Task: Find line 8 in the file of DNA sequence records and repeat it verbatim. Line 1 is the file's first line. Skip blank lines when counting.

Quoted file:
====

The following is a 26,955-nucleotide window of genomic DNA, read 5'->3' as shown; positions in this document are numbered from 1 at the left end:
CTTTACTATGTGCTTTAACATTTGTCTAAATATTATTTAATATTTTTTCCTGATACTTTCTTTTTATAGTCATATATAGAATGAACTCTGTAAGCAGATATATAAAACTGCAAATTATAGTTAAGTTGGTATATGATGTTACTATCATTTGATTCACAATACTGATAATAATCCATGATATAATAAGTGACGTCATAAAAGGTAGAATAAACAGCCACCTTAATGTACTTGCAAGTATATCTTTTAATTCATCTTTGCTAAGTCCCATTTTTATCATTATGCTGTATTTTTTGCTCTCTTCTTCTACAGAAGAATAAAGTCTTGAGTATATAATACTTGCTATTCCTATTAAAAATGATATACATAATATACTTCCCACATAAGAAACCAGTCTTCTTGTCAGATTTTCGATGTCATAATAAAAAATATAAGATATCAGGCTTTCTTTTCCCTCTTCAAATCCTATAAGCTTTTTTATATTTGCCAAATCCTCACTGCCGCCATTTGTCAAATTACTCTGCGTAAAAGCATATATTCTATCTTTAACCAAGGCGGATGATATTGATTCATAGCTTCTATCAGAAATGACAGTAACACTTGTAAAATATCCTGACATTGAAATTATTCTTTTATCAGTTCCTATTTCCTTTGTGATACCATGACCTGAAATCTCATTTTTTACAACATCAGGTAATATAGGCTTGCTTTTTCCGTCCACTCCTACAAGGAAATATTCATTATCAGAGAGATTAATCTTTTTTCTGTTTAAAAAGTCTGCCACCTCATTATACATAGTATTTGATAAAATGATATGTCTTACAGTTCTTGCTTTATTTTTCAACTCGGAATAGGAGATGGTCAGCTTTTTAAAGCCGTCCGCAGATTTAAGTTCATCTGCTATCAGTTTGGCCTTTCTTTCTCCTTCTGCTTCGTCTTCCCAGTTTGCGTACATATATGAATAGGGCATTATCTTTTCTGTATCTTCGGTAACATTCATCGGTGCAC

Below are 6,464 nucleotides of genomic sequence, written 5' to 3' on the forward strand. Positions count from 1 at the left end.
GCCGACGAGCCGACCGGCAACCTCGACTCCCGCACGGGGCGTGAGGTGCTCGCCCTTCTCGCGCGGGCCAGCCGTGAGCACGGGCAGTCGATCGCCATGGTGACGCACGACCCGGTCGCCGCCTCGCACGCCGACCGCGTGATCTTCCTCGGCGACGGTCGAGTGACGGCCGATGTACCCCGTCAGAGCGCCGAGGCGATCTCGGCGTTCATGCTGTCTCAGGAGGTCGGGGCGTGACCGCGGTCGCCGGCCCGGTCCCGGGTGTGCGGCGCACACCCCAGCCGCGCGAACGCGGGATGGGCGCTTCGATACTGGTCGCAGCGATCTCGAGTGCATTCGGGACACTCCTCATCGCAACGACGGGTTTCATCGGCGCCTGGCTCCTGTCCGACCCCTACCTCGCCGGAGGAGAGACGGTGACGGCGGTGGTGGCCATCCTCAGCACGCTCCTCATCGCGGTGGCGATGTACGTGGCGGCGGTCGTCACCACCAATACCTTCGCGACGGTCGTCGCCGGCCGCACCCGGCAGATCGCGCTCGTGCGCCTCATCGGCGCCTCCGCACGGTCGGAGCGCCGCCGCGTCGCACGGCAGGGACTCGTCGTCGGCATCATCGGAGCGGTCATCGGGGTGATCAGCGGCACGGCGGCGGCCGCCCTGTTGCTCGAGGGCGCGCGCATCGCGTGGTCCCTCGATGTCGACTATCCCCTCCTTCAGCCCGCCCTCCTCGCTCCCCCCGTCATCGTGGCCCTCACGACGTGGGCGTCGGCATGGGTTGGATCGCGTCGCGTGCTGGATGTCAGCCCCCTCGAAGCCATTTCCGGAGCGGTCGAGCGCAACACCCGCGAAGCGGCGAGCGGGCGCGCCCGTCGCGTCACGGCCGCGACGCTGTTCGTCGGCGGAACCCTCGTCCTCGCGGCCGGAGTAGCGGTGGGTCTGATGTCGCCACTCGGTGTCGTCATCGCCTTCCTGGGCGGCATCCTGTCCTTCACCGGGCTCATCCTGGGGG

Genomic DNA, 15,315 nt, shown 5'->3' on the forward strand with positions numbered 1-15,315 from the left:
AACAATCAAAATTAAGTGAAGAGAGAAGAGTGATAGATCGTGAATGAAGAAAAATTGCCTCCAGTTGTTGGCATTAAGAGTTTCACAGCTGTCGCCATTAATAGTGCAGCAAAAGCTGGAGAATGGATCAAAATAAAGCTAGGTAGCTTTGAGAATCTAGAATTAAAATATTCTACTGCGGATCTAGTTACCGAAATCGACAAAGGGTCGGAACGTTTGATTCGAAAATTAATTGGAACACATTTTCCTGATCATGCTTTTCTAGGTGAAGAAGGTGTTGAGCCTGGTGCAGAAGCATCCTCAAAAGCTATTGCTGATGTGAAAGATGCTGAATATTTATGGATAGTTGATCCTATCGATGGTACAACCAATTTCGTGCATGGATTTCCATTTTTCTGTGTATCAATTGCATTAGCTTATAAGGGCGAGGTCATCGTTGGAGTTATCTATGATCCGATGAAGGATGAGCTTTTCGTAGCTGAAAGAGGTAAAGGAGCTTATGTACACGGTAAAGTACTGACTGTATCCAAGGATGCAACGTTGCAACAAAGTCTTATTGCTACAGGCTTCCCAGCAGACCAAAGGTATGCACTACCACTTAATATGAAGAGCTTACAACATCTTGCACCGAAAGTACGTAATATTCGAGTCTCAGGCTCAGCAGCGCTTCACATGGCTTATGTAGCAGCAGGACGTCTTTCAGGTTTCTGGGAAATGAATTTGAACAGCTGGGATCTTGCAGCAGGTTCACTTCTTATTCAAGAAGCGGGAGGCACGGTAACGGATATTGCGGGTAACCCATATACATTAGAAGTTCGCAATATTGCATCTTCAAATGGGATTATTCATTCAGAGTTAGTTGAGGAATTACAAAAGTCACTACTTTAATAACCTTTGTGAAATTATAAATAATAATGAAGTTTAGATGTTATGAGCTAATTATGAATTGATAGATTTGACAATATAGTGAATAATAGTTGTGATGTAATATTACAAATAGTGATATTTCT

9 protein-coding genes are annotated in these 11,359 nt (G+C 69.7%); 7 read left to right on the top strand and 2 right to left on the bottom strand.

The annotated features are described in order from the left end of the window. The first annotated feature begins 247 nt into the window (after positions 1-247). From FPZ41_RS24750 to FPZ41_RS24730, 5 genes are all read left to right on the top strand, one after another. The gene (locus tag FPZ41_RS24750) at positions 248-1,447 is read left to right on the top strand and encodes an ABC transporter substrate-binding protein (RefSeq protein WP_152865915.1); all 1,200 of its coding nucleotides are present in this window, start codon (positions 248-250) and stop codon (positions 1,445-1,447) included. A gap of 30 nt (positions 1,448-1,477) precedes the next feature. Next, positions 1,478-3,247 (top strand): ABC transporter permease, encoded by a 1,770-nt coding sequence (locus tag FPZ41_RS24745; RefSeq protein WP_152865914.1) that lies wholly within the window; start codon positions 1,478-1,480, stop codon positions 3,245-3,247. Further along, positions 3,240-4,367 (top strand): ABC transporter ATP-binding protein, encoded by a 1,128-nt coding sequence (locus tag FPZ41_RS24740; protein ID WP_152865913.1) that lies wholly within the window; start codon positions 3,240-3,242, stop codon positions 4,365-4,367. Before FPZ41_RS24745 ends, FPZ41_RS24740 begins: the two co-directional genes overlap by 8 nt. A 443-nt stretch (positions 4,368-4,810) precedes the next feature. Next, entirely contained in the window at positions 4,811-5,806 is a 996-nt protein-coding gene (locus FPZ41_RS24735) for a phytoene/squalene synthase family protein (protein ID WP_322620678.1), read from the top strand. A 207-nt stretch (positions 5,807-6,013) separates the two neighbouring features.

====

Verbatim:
The annotated features are described in order from the left end of the window. The first annotated feature begins 247 nt into the window (after positions 1-247). From FPZ41_RS24750 to FPZ41_RS24730, 5 genes are all read left to right on the top strand, one after another. The gene (locus tag FPZ41_RS24750) at positions 248-1,447 is read left to right on the top strand and encodes an ABC transporter substrate-binding protein (RefSeq protein WP_152865915.1); all 1,200 of its coding nucleotides are present in this window, start codon (positions 248-250) and stop codon (positions 1,445-1,447) included. A gap of 30 nt (positions 1,448-1,477) precedes the next feature. Next, positions 1,478-3,247 (top strand): ABC transporter permease, encoded by a 1,770-nt coding sequence (locus tag FPZ41_RS24745; RefSeq protein WP_152865914.1) that lies wholly within the window; start codon positions 1,478-1,480, stop codon positions 3,245-3,247. Further along, positions 3,240-4,367 (top strand): ABC transporter ATP-binding protein, encoded by a 1,128-nt coding sequence (locus tag FPZ41_RS24740; protein ID WP_152865913.1) that lies wholly within the window; start codon positions 3,240-3,242, stop codon positions 4,365-4,367. Before FPZ41_RS24745 ends, FPZ41_RS24740 begins: the two co-directional genes overlap by 8 nt. A 443-nt stretch (positions 4,368-4,810) precedes the next feature. Next, entirely contained in the window at positions 4,811-5,806 is a 996-nt protein-coding gene (locus FPZ41_RS24735) for a phytoene/squalene synthase family protein (protein ID WP_322620678.1), read from the top strand. A 207-nt stretch (positions 5,807-6,013) separates the two neighbouring features.